Diversity: In the fall of 2017, we introduced a program of Unconscious Bias training for all employees and 93 per cent completed it. Eight out of nine Vancity board members and 51% of senior management are female. Ten per cent of our employees self-identify as having a disability. We have set a target to increase the percentage of employees who self-identify as Indigenous.

Financial literacy: In 2017, Vancity and our community partners delivered 6,995 free financial literacy workshops. We also shared our financial literacy workshop model with 85 credit unions across Canada.

Business: We helped 626 people with skills building workshops for new businesses and provided 48 new microloans in 2017. 

Housing: In 2017, we funded an additional 2,907 units of affordable housing. We collaborate with others to support affordable housing: e.g. to provide low-cost and patient pre-development loans to not-for-profit organizations to support the development of affordable rental housing projects.

Triple bottom line assets: This is a composite measure of the percentage of on- and off-balance sheet assets invested in impact. In 2017, 23.7% of Vancity’s capital was specifically allocated towards building healthy communities. Examples include investments in a not-for-profit owned affordable housing project, a female-owned daycare and an Indigenous-owned green power company.

Transparency: We disclose our significant economic, social and environmental impacts, including progress on SDG pledges made in the International Co-operative Alliance Co-ops for 2030 campaign, in our annual reports. We also support credible reporting as members of the GRI GOLD community and the International Integrated Reporting Council’s Integrated Reporting Business Network.

Lighter living: Five per cent of Vancity enviro™ Visa card profits go to the Vancity enviroFund™ program. Investments we make in 2018-2022 will support local businesses, organizations and non-profits that are helping our communities find the innovative solutions we need to consume less, and live happier and well-balanced lives.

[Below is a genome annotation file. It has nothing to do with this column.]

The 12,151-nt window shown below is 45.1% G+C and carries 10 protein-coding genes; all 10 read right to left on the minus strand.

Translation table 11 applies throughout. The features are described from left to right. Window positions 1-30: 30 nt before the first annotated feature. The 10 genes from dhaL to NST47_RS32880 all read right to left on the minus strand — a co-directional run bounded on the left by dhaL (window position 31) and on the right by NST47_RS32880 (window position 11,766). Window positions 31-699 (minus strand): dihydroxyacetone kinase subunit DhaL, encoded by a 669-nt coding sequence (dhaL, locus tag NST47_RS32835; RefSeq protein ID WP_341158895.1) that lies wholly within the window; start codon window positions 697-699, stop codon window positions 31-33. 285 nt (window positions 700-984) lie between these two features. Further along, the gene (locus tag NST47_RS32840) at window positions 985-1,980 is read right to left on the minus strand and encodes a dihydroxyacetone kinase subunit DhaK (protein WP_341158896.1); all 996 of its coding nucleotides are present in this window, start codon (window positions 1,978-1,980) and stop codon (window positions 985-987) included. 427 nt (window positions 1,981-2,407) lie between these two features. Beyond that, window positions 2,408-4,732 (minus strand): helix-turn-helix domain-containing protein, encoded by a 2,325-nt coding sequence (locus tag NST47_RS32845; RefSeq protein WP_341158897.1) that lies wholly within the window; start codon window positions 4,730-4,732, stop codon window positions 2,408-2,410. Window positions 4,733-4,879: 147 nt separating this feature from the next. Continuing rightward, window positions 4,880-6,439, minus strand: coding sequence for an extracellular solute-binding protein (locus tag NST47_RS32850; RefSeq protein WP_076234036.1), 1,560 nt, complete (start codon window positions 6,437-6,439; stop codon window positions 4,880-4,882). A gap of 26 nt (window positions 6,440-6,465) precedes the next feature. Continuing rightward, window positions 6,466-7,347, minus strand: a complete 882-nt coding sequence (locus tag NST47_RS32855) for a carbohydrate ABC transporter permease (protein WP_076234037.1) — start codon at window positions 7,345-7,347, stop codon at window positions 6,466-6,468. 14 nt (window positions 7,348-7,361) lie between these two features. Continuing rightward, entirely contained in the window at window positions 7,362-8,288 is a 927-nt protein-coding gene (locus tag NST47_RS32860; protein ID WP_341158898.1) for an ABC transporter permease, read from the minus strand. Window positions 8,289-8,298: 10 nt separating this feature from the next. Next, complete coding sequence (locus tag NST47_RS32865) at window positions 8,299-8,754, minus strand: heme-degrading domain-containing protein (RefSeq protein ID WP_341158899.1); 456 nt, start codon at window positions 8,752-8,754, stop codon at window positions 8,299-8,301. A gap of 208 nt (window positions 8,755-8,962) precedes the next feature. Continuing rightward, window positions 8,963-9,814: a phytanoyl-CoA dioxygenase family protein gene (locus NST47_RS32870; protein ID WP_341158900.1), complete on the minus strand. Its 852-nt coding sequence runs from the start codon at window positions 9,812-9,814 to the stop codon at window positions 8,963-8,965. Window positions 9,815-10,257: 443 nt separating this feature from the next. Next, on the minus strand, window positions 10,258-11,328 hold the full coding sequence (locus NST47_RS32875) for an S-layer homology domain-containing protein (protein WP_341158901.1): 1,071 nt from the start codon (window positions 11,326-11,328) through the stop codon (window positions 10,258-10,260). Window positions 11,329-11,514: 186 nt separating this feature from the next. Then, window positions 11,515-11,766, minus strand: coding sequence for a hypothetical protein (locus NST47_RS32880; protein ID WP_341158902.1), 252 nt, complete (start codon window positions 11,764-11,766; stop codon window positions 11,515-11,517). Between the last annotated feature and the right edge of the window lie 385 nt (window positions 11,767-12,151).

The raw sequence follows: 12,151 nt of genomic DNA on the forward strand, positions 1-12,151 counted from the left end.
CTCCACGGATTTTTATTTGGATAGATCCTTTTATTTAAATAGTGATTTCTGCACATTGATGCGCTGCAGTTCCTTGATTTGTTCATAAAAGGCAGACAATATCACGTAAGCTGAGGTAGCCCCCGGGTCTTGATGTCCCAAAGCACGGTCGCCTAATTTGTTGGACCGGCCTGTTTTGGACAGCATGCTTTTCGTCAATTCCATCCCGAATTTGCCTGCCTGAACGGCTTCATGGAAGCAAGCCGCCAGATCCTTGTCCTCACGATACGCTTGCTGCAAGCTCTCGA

Climate: We reduced GHG emissions to 2.0 tonnes of CO2e per full-time equivalent employee in 2017 from 2.3 in 2007. Vancity has been noted as a leader for our proactive approach to the provision of electric vehicle charging and we are exploring partnerships with municipalities to further expand our impact. In 2017, we added climate risk to our risk oversight.

Measurement: Our partners from the Global Alliance for Banking on Values continue to work with us to develop new metrics, including a values-based banking scorecard.

Does your organization engage in any partnerships to advance the SDGs?

Yes. In 2016, Vancity joined the International Co-operative Alliance’s Co-ops for 2030 campaign.

We work with many other credit unions and community and corporate partners. We engage with all levels of government and we use our convening power to further the development of healthy communities. Here are a few our many partnerships from 2017 not already mentioned above: B.C. Rental Housing Coalition, Federal Advisory Committee on Poverty, Registered Disability Savings Plan (RDSP) Action Group, Council for Clean Capitalism, Pembina partnership for a low carbon economy, Federal Co-creation Steering Committee on Social Innovation and Social Finance, Reconciliation Canada.

How are you communicating and measuring your impact towards the SDGs?

Vancity’s integrated annual reports include a table and SDG logos throughout the text to show specific examples of how Vancity’s work locally is helping to achieve the global goals.